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As the World Burns

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Never mind that cap-and-trade would cut climate pollution by harnessing the power of the free market — the virtues of which Republicans have been preaching for decades. The climate bill and its market-based solution was now transformed into an instrument of government control and communist bureaucracy. "They are going to take our financial systems, and then they are going to nationalize industry, and then they are going to nationalize energy," Glenn Beck said. Those who support the measure, he added, "have exposed themselves quite honestly, I think, as treasonous."

The trouble was, people weren't buying such nonsense: Polls show that only one in three Americans believe that addressing global warming will hurt the economy, and three in four support some kind of climate legislation. To create the illusion that ordinary voters oppose action on global warming, Big Oil once again relied on outright deception. Last summer, the American Petroleum Institute — the lobbying arm of the oil and gas industry — coordinated a series of "Energy Citizen" rallies in 20 states to protest limits on carbon pollution. In an internal memo leaked in August, API urged its nearly 400 member companies, including oil giants like Shell and Exxon, to quietly pack the rallies with their own employees. "Please treat this information as sensitive," the memo warned. "We don't want critics to know our game plan."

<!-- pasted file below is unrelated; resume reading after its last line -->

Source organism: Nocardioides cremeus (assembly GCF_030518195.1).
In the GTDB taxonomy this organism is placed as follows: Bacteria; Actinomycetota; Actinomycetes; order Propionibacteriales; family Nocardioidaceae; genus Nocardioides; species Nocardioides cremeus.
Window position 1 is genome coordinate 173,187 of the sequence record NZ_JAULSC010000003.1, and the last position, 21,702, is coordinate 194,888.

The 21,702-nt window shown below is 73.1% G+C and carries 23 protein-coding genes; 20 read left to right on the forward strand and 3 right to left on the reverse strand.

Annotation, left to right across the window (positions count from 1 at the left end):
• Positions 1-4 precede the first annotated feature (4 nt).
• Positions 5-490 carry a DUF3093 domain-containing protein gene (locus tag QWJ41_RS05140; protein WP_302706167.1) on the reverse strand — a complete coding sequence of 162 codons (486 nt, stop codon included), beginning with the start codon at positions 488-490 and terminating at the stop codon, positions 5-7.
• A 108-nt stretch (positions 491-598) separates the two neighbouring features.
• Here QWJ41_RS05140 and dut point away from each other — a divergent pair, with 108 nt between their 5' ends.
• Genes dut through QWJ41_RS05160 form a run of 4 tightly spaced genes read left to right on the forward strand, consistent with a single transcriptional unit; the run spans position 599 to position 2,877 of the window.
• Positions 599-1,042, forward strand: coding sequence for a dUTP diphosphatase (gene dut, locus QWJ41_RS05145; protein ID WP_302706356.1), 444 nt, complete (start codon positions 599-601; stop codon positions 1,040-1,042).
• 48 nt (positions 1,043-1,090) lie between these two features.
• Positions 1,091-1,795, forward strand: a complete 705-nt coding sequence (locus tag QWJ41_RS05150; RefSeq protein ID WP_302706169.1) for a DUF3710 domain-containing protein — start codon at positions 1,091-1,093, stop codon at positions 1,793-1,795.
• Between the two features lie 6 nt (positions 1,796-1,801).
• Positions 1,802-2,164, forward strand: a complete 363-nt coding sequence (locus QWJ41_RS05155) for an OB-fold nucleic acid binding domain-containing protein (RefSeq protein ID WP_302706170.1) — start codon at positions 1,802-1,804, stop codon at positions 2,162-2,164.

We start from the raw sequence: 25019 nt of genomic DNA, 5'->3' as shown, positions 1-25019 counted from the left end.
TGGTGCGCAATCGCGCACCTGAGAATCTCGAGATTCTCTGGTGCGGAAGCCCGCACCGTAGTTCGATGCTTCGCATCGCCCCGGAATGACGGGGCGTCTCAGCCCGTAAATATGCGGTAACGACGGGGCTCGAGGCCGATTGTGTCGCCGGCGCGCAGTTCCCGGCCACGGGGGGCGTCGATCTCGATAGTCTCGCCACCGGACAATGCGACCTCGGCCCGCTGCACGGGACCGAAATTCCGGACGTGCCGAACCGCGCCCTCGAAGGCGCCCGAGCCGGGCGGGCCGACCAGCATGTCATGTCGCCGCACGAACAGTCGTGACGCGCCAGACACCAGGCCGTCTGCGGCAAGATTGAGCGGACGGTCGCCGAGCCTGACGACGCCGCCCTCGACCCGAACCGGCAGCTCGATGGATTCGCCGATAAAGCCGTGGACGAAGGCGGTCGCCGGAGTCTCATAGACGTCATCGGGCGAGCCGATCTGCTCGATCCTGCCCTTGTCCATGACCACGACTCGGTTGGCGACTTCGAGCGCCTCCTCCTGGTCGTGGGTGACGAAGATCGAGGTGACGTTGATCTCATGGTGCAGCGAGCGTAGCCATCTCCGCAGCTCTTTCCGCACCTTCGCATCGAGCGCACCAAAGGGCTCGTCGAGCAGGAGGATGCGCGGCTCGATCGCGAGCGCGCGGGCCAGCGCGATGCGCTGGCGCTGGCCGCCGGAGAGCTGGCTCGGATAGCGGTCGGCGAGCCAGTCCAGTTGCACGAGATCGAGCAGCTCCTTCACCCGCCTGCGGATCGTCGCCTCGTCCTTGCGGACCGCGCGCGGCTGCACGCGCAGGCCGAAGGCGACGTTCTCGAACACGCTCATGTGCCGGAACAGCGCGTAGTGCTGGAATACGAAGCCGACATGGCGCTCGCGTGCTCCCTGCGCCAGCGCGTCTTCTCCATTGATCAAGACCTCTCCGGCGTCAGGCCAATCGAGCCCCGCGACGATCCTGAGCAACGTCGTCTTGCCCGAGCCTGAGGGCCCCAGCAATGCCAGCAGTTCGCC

Americans for Prosperity, which was busy organizing town-hall brawls over health care, also lent its support to the industry's campaign to kill climate legislation. AFP — co-founded and supported by David Koch, an executive of Koch Industries — conducted a "Hot Air Tour" of America in which its president, Tim Phillips, would appear with a hot-air balloon and warn whatever sparse crowds the group had been able to bus in about the threat of "global-warming alarmism." The climate bill, Phillips insisted, would lead to "lost jobs, higher taxes and less freedom."

In at least one case, however, such hot-headed and misleading rhetoric backfired. The U.S. Chamber of Commerce, which was working closely with energy companies to stop the climate bill, sparked an internal revolt when one of its vice presidents called for the science behind climate change to be put on trial — a public spectacle he predicted would represent "the Scopes monkey trial of the 21st century." The statement was so idiotic that it inspired eight major companies, including energy giants Exelon and PG&E, to quit the Chamber. In his resignation letter, CEO Peter Darbee of PG&E denounced the Chamber for its "extreme position" on global warming and its "disingenuous attempts to distort the reality" of climate change.